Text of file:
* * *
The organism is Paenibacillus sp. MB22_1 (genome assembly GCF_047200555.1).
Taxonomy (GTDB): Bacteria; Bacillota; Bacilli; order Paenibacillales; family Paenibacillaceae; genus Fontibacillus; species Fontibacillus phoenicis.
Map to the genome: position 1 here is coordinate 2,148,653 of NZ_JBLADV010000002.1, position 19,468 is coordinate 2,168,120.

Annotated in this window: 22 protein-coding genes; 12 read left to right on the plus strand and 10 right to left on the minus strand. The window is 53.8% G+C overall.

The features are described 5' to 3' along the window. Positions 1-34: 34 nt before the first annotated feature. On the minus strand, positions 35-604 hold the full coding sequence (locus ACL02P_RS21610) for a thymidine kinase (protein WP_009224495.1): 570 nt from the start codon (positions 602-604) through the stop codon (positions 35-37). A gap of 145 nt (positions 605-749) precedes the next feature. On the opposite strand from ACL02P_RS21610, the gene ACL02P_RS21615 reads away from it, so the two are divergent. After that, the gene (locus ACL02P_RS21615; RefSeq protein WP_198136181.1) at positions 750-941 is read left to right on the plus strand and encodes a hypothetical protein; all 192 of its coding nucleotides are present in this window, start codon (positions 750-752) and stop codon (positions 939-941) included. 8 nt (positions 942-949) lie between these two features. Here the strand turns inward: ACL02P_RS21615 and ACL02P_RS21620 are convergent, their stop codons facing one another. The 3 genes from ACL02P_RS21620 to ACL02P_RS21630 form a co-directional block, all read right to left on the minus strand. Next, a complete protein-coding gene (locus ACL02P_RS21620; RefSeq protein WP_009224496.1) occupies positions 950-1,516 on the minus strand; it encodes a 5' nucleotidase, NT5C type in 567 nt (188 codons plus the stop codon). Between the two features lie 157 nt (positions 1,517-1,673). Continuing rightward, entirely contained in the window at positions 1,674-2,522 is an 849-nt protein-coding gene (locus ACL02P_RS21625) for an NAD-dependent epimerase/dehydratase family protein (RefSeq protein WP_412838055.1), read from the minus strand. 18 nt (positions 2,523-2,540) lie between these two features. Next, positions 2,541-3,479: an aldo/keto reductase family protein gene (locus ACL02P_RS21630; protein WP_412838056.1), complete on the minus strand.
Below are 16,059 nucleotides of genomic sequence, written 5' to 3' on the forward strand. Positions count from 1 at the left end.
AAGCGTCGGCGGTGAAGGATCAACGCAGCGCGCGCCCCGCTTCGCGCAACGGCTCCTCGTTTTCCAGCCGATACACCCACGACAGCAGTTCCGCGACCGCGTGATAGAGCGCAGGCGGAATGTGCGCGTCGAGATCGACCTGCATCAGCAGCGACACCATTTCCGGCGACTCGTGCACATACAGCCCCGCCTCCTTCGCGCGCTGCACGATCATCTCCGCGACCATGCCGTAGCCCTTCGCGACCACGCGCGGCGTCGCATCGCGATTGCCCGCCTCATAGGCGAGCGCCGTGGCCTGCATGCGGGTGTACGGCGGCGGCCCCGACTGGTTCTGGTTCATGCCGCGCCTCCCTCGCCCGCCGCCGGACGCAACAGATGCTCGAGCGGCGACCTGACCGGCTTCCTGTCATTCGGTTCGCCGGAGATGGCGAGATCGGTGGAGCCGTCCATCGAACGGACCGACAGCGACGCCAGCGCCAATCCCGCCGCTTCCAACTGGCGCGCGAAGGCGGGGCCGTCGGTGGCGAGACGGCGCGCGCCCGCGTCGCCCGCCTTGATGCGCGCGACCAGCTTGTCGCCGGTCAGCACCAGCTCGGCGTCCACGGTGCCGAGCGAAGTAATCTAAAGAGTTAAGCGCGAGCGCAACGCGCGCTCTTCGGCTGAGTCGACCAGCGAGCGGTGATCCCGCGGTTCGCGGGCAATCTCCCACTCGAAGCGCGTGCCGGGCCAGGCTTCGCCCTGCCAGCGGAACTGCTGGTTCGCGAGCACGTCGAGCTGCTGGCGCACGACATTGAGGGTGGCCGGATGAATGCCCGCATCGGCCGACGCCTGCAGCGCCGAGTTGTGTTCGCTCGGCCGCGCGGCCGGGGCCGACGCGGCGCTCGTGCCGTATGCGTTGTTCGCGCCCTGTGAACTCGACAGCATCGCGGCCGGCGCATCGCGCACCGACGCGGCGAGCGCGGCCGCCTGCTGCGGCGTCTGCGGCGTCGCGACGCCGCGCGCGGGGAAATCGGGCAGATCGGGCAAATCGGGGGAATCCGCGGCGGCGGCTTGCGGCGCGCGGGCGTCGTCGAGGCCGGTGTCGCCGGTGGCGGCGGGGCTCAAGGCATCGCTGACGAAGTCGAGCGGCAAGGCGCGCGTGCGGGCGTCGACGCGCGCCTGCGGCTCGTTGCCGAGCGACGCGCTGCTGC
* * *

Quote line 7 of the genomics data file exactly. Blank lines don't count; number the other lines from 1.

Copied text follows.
AAGCGTCGGCGGTGAAGGATCAACGCAGCGCGCGCCCCGCTTCGCGCAACGGCTCCTCGTTTTCCAGCCGATACACCCACGACAGCAGTTCCGCGACCGCGTGATAGAGCGCAGGCGGAATGTGCGCGTCGAGATCGACCTGCATCAGCAGCGACACCATTTCCGGCGACTCGTGCACATACAGCCCCGCCTCCTTCGCGCGCTGCACGATCATCTCCGCGACCATGCCGTAGCCCTTCGCGACCACGCGCGGCGTCGCATCGCGATTGCCCGCCTCATAGGCGAGCGCCGTGGCCTGCATGCGGGTGTACGGCGGCGGCCCCGACTGGTTCTGGTTCATGCCGCGCCTCCCTCGCCCGCCGCCGGACGCAACAGATGCTCGAGCGGCGACCTGACCGGCTTCCTGTCATTCGGTTCGCCGGAGATGGCGAGATCGGTGGAGCCGTCCATCGAACGGACCGACAGCGACGCCAGCGCCAATCCCGCCGCTTCCAACTGGCGCGCGAAGGCGGGGCCGTCGGTGGCGAGACGGCGCGCGCCCGCGTCGCCCGCCTTGATGCGCGCGACCAGCTTGTCGCCGGTCAGCACCAGCTCGGCGTCCACGGTGCCGAGCGAAGTAATCTAAAGAGTTAAGCGCGAGCGCAACGCGCGCTCTTCGGCTGAGTCGACCAGCGAGCGGTGATCCCGCGGTTCGCGGGCAATCTCCCACTCGAAGCGCGTGCCGGGCCAGGCTTCGCCCTGCCAGCGGAACTGCTGGTTCGCGAGCACGTCGAGCTGCTGGCGCACGACATTGAGGGTGGCCGGATGAATGCCCGCATCGGCCGACGCCTGCAGCGCCGAGTTGTGTTCGCTCGGCCGCGCGGCCGGGGCCGACGCGGCGCTCGTGCCGTATGCGTTGTTCGCGCCCTGTGAACTCGACAGCATCGCGGCCGGCGCATCGCGCACCGACGCGGCGAGCGCGGCCGCCTGCTGCGGCGTCTGCGGCGTCGCGACGCCGCGCGCGGGGAAATCGGGCAGATCGGGCAAATCGGGGGAATCCGCGGCGGCGGCTTGCGGCGCGCGGGCGTCGTCGAGGCCGGTGTCGCCGGTGGCGGCGGGGCTCAAGGCATCGCTGACGAAGTCGAGCGGCAAGGCGCGCGTGCGGGCGTCGACGCGCGCCTGCGGCTCGTTGCCGAGCGACGCGCTGCTGC